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Copper nanocrystals-based conductive inks for printed electronics

(2020)
Author
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(UGent) and (UGent)
Organization
Abstract
Copper (Cu) is an inexpensive and conductive metal that upon inclusion into liquid solvents, forms a conductive ink. However, metallic Cu and solvents do not mix at room temperature. To integrate both components, Cu must be in a state that enables dissolution or dispersion in the liquid media. Here, we achieve that by manufacturing Cu nanoparticles (~10-9 m) capped with organic molecules that are soluble in selected solvents. We developed a cost-effective method to produce these Cu nanoparticles of different sizes, studied the surrounding molecules and demonstrated that we could adapt solvent compatibility of the Cu particles by changing the nature of the surface ligands. By depositing these inks onto a substrate, conductive films with electrical functionalities could be obtained, paving the way for printable circuitry.
Keywords
Copper, IoT, Printed Electronics, RFID, conductivity, cats, nanomaterials

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Citation

Please use this url to cite or link to this publication:

MLA
Oliva Puigdomènech, Arnau. Copper Nanocrystals-Based Conductive Inks for Printed Electronics. Ghent University. Faculty of Sciences, 2020.
APA
Oliva Puigdomènech, A. (2020). Copper nanocrystals-based conductive inks for printed electronics. Ghent University. Faculty of Sciences, Ghent, Belgium.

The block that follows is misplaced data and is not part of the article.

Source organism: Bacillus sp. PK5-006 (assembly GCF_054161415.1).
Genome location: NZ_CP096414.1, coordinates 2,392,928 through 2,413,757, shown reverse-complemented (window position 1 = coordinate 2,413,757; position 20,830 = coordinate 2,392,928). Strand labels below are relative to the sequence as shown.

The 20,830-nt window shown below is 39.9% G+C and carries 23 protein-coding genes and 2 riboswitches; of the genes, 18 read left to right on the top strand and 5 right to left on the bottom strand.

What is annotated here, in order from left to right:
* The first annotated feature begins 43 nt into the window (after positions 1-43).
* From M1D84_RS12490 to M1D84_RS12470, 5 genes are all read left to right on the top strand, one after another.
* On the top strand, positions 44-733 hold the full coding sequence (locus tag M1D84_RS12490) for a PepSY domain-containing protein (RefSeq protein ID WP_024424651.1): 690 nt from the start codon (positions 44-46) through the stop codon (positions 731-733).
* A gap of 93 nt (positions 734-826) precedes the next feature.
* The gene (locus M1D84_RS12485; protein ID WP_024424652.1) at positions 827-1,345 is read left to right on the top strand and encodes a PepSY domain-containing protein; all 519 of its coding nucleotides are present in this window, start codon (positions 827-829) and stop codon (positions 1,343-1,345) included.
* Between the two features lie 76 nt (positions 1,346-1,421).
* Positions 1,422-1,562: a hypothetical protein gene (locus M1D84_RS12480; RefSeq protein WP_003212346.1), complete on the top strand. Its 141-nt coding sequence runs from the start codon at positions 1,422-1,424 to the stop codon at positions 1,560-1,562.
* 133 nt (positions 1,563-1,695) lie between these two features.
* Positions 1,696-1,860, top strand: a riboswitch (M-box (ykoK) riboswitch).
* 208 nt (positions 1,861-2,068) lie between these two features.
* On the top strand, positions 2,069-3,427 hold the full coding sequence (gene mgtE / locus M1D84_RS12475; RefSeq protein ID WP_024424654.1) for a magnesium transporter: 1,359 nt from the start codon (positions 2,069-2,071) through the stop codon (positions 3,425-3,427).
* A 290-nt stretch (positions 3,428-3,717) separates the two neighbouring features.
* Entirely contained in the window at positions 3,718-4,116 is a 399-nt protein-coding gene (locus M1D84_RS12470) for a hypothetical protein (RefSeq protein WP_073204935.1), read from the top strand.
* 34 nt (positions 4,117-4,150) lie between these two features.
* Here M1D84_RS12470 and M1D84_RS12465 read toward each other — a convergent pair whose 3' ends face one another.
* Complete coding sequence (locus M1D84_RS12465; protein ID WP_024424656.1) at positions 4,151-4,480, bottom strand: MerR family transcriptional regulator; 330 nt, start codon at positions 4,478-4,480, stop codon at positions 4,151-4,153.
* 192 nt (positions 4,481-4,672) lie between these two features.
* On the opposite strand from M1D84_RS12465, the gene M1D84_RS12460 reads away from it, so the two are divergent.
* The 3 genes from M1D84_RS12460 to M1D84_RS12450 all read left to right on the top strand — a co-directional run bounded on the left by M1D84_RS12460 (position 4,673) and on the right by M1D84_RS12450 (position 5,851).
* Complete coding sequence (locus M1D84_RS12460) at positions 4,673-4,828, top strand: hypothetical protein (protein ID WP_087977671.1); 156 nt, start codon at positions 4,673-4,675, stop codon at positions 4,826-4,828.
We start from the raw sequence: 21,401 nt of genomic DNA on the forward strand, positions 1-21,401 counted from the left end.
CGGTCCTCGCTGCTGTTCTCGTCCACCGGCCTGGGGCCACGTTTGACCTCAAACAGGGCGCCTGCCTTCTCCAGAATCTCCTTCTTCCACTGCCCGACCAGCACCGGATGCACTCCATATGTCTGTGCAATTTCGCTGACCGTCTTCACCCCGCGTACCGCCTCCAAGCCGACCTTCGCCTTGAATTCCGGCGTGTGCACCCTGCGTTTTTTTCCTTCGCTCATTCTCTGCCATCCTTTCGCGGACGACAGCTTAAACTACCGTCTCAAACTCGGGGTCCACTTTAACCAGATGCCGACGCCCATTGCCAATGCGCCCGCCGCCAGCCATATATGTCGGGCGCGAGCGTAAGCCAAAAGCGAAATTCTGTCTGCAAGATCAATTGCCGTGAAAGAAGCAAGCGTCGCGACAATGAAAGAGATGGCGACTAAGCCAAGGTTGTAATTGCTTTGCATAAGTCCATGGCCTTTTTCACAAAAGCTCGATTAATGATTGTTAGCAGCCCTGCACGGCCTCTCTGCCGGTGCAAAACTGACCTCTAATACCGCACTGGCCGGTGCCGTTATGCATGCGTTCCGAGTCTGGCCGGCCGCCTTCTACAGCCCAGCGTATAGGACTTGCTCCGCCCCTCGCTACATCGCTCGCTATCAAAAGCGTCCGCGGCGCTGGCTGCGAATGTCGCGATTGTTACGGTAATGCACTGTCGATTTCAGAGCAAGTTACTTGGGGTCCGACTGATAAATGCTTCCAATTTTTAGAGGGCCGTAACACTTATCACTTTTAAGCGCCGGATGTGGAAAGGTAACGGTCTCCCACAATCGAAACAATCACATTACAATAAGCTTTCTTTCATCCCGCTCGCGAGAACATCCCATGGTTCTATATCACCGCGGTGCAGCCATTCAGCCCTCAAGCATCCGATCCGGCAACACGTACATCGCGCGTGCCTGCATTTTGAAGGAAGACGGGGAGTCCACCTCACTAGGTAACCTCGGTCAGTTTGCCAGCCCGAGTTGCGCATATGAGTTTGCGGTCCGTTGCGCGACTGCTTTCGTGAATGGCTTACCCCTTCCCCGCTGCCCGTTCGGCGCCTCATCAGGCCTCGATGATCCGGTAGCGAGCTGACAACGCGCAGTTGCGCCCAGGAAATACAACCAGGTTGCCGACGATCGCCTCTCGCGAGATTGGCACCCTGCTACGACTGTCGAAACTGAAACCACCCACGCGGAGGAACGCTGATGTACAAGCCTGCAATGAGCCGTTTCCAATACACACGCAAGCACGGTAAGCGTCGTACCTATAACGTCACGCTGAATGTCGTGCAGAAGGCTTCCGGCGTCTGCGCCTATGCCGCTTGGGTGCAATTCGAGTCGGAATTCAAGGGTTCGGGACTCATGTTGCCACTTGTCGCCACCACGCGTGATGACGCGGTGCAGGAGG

Chicago author-date
Oliva Puigdomènech, Arnau. 2020. “Copper Nanocrystals-Based Conductive Inks for Printed Electronics.” Ghent, Belgium: Ghent University. Faculty of Sciences.
Chicago author-date (all authors)
Oliva Puigdomènech, Arnau. 2020. “Copper Nanocrystals-Based Conductive Inks for Printed Electronics.” Ghent, Belgium: Ghent University. Faculty of Sciences.
Vancouver
1.
Oliva Puigdomènech A. Copper nanocrystals-based conductive inks for printed electronics. [Ghent, Belgium]: Ghent University. Faculty of Sciences; 2020.
IEEE
[1]
A. Oliva Puigdomènech, “Copper nanocrystals-based conductive inks for printed electronics,” Ghent University. Faculty of Sciences, Ghent, Belgium, 2020.
@phdthesis{8644799,
  abstract     = {Copper (Cu) is an inexpensive and conductive metal that upon inclusion into liquid solvents, forms a conductive ink. However, metallic Cu and solvents do not mix at room temperature. To integrate both components, Cu must be in a state that enables dissolution or dispersion in the liquid media. Here, we achieve that by manufacturing Cu nanoparticles (~10-9 m) capped with organic molecules that are soluble in selected solvents. We developed a cost-effective method to produce these Cu nanoparticles of different sizes, studied the surrounding molecules and demonstrated that we could adapt solvent compatibility of the Cu particles by changing the nature of the surface ligands. By depositing these inks onto a substrate, conductive films with electrical functionalities could be obtained, paving the way for printable circuitry.},
  author       = {Oliva Puigdomènech, Arnau},
  keywords     = {Copper,IoT,Printed Electronics,RFID,conductivity,cats,nanomaterials},
  language     = {eng},
  pages        = {XX, 140},
  publisher    = {Ghent University. Faculty of Sciences},
  school       = {Ghent University},
  title        = {Copper nanocrystals-based conductive inks for printed electronics},
  year         = {2020},
}